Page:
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Inventis Maestro - July 2023

The Silver Bullet for Your Business - Patient Retention

The Silver Bullet for Your Business - Patient Retention
Gyl Kasewurm, AuD
December 6, 2010

Many audiologists concentrate the preponderance of their resources and energy on searching for new patients, while often ignoring the opportunities that exist within their current patient base. Patient retention is vital to the success of any business. In an industry that grew a mere 2% in 2009, patient retention can be the silver bullet that a business needs to increase profitability.

According to Frederick Reichheld (2003), an expert in patient loyalty, a typical business loses 10-30% of their customers per year. While some patients leave an audiology practice because they relocate or pass away, the majority of them leave because of a perceived attitude of indifference. Feeling ignored when entering the office, being rushed through an appointment, leaving without having questions answered, or not having a problem solved in a timely manner may be sufficient to cause a patient to find a new audiologist. Since the cost for acquiring a new patient is almost five times more than that of retaining a current patient, it's critical to the profitability of a practice to maintain a strong relationship with a patient for as long as possible.

Developing a relationship with a patient may be the best way to maximize patient retention, and furthermore, patient satisfaction. Some evidence reveals that an overwhelming majority of consumers, slightly over 90%, make important purchasing decisions based upon relationships, and we have no reason to believe that hearing healthcare decisions are any different. Paul Wang (2010), an expert in database marketing, contends that there are two types of consumers - relationship consumers and transactional consumers.

"Relationship buyers are customers who like your products and services. They build a relationship with your employees and they think of your company as their primary supplier of your category. They do not want to be bothered to have to shop around every time they make a new purchase. They look for quality, good service, helpfulness, friendship and information. If you can supply these things, they will stick with you when your competition is on sale. If you have a new product, they will be the first to want to hear about it. However, transactional buyers base their purchasing decisions on price alone. They are willing to shop around for every purchase and actively compare prices. Loyalty is almost unknown to transactional buyers."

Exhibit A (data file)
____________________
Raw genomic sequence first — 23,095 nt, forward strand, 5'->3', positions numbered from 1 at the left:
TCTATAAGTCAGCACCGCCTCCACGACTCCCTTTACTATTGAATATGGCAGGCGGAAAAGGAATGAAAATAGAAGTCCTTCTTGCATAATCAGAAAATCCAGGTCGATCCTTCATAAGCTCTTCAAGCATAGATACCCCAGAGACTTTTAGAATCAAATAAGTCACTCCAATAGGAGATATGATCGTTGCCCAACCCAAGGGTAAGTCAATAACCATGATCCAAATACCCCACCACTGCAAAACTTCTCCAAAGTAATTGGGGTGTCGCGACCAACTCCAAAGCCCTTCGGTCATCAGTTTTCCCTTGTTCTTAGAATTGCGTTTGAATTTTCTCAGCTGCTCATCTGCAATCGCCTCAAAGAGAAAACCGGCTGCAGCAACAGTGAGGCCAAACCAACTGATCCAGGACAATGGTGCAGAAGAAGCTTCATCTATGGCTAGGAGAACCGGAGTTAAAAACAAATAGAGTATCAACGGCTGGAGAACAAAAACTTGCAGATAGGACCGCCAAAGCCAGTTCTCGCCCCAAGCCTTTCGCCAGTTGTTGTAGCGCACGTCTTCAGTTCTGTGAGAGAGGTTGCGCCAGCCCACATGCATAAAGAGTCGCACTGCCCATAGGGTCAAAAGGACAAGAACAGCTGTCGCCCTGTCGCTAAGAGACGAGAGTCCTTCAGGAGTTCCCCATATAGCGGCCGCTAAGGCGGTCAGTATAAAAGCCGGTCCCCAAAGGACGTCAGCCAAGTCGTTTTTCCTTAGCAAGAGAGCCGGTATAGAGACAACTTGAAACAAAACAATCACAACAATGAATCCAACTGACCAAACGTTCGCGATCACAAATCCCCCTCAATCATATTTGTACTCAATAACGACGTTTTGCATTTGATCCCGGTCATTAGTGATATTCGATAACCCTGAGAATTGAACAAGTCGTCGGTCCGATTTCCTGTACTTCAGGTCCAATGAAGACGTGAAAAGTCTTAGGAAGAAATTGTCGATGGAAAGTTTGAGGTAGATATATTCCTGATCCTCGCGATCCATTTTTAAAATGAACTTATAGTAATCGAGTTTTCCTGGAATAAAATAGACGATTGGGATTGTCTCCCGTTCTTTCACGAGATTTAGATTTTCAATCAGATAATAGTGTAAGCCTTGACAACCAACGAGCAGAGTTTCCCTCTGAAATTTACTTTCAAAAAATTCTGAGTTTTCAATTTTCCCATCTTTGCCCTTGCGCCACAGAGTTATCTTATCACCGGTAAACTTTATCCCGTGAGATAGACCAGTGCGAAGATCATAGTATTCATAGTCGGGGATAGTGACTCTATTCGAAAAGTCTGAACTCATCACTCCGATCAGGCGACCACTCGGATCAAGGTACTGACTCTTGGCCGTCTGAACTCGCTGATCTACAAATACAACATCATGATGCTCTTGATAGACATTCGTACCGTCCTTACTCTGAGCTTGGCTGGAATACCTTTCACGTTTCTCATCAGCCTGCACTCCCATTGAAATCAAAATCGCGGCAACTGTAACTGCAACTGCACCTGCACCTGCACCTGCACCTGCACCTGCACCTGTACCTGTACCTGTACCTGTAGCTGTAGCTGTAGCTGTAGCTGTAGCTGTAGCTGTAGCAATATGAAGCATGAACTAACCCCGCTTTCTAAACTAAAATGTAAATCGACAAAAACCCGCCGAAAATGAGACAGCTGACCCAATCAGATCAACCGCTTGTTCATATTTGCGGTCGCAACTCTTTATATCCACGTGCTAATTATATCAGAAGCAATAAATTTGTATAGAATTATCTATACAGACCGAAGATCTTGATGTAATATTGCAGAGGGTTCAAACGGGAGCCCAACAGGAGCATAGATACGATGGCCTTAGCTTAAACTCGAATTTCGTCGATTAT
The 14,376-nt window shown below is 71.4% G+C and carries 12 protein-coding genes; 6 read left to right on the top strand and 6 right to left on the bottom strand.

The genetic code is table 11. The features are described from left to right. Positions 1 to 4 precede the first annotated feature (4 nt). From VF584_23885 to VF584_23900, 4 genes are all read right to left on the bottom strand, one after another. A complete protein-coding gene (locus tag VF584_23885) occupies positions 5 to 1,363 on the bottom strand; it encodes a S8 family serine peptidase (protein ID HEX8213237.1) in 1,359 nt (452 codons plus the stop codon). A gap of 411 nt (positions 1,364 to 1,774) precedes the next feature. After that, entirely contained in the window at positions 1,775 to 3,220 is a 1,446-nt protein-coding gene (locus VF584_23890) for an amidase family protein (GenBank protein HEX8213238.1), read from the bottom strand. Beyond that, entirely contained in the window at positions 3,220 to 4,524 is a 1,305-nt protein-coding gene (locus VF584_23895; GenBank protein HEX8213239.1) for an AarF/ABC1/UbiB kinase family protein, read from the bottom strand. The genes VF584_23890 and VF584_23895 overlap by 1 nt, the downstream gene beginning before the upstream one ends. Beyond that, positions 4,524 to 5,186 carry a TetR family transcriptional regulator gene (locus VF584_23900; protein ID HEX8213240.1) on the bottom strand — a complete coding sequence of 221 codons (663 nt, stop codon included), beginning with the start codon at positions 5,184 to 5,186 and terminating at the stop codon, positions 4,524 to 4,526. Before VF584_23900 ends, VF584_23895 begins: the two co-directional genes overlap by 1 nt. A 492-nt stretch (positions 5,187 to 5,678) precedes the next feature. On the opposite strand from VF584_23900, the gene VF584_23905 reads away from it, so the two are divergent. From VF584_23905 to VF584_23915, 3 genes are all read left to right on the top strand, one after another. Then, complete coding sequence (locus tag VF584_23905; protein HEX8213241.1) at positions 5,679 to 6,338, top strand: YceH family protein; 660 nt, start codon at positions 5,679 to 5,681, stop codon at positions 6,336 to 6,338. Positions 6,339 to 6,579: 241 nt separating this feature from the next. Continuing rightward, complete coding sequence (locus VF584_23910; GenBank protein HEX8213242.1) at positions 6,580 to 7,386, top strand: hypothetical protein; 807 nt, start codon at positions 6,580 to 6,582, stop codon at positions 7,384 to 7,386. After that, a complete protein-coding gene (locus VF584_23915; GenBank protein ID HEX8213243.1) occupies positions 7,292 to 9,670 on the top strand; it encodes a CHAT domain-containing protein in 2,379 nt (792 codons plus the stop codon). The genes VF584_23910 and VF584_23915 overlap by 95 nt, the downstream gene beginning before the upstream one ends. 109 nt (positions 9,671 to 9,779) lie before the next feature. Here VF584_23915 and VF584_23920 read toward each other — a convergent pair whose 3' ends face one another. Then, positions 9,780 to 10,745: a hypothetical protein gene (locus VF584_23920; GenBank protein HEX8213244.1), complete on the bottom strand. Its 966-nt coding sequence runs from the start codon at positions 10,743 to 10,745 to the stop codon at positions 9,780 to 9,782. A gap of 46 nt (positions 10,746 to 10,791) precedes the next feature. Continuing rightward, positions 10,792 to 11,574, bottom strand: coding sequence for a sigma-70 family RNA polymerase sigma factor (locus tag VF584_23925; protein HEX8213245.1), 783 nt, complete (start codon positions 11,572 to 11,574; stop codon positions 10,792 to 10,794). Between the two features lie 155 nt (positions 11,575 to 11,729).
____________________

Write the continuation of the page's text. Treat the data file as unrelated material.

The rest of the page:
This information supports the idea that developing meaningful relationships with patients helps ensure the longtime success and viability of an audiology practice. Instead of focusing on how to increase the number of new patients, the focus should be on keeping current patients longer and getter more value from that relationship over a period of time. Gathering personal information about a patient's life and interests is key in developing a relationship, so take every opportunity to listen and gather information and record it in the patient file to refer to in the future.

Sergei Kochkin (2005) reported in his MarkeTrak study that 55% of patients will not repurchase a hearing aid solely based on the brand they had purchased before. Since there seems to be very little brand recognition or preference when it comes to technology, patients may associate audiology services with the provider and the brand created by the audiology practice. Therefore, a practice that focuses on capturing patient loyalty may not want to market to transactional buyers, but rather choose to focus on the patients who value exceptional service and the patient experience and those who are willing to pay for it. Therefore, advertising based upon price alone may be sending the wrong message to your target audience. Marketing messages should promote the unique brand of your organization rather than advertising a specific product.

A review of recent healthcare trends indicates that there is a growing interest in the value of the patient experience and how it affects patient satisfaction. The newfound attention is emerging in all facets of healthcare, even forcing physicians and hospitals to reexamine their traditional practices and provide a greater emphasis on the patient experience. A recent survey on the impact of the customer experience conducted by Harris Interactive (2010), a global market-research company, supported the idea that the patient experience is becoming more important as consumers continue to demand more from their service providers. A poll of 2,112 United States consumers (age 18 and older) concluded that:

  • 87 percent will discontinue business with a company after a negative customer experience, which is an increase of 7 percentage points from 2007;
  • 58 percent will "always or often" pay more for a better experience during a down economy;
  • 84 percent of those polled will tell others about a bad customer experience, which is up 10 percentage points since last year.

A study conducted by Wong and his colleagues (2009) concluded that patient satisfaction ratings were influenced more by how a patient was treated than by the sound quality and intelligibility of the hearing devices.